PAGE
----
Consider this profile of NPR reporter Diane Rehm, in which she relates the harrowing story of her husband’s final days:
His Parkinson’s disease had become unbearable. “He just kept getting weaker,” the NPR host told NBC News. “We called in the doctor and John said to him: `I am ready today.’ He said `I can no longer use my legs, I can no longer use my arms, I can no longer feed myself.’ And knowing with Parkinson’s it is going to get worse rather than better, he said `I wanted to die.’” He asked the doctor for help.
The answer they got surprised and disappointed both of them. “The doctor said `I cannot do that legally, morally or ethically’,” Rehm said. “He said `I don’t disagree with your wish that you could die with the help of a physician but I cannot do it in the state of Maryland.’”
John Rehm had to deliberately die by dehydration. It took nine days.
It is hard to imagine anything more devaluing of human life than to force someone to persist in that condition. A life is more than just a heartbeat, and death can come well before that heartbeat stops. What kind of person could think that what happened to John Rehm was the morally correct outcome?
A person like the Discovery Institute’s Wesley Smith, apparently. He read the Rehm profile, but did not see a terrible story of human suffering. No, what he saw was an insidiously biased contribution to a political debate:
[Diane] Rehm has responded by promoting the legalization of doctor-prescribed death. A recent profile of her by NBC focused solely on the pro assisted suicide side, giving no voice to those who warn against legalization. In the story’s telling, John’s suicide was necessary. The only question should be how best to get it done.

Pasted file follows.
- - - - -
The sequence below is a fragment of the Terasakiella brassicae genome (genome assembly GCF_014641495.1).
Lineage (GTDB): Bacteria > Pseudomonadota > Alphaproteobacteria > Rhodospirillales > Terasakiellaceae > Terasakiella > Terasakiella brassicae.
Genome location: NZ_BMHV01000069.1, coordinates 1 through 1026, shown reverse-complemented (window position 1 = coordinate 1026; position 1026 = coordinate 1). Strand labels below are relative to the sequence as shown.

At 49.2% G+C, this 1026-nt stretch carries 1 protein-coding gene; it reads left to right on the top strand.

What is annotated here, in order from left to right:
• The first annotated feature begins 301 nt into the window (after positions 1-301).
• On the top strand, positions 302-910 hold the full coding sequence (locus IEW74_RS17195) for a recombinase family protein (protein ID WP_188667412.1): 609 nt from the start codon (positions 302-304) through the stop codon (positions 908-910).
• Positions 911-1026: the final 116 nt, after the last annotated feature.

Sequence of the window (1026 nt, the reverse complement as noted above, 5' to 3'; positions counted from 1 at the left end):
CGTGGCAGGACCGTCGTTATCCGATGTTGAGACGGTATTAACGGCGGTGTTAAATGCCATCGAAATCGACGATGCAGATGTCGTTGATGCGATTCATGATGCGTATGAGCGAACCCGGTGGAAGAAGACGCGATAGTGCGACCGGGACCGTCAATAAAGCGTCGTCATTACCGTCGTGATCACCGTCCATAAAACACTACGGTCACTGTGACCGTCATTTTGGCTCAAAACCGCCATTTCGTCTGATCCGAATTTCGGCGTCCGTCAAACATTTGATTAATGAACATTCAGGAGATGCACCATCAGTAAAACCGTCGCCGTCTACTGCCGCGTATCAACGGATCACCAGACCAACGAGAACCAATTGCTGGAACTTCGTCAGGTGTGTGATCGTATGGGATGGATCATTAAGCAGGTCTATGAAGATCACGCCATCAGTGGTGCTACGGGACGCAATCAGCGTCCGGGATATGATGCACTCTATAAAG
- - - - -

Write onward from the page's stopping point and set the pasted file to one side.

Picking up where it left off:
It is a profound disservice to the gravity of this issue that the media give scandalously short shrift to the many stories of people who find meaning and hope in life even as they grapple with the anguish of profound disabilities. But the stories are not hard to find—if only journalists were as interested in promoting hope as they are assisted suicide.
Smith worries about profound disservices being done to “the gravity of this issue.”. Personally, I’m more bothered by profound disservices being done to human dignity. His abstract musings about hope and meaning amount to nothing in the face of actual terminal illnesses like the one faced by John Rehm. There was no hope in his condition, and there is no meaning to existing in a state where you can do nothing but wait helplessly for your heart to stop, contemplating everything you’ve lost.
I don’t know where Smith got the idea that the media gives short shrift to stories of people who overcome physical adversity. Such stories are pretty much a staple of television talk shows and newspaper human interest stories. It is the cruelty we visit on the terminally ill that needs exposure, not least because people like Smith are out there arguing that they should be robbed of their dignity and autonomy. Worse, that it is morally necessary to rob them.
As callous as I find Smith’s essay, he is a model of empathy compared to David Klinghoffer, also of the Discovery Institute. In this post he writes:
Whether the context is biology or cosmology, the ultimate issue at stake in the controversy over origins is the picture we carry around in our mind of what a human being is, what a human life is worth. There are two paradigms. They are mutually exclusive and separated by a vast gulf.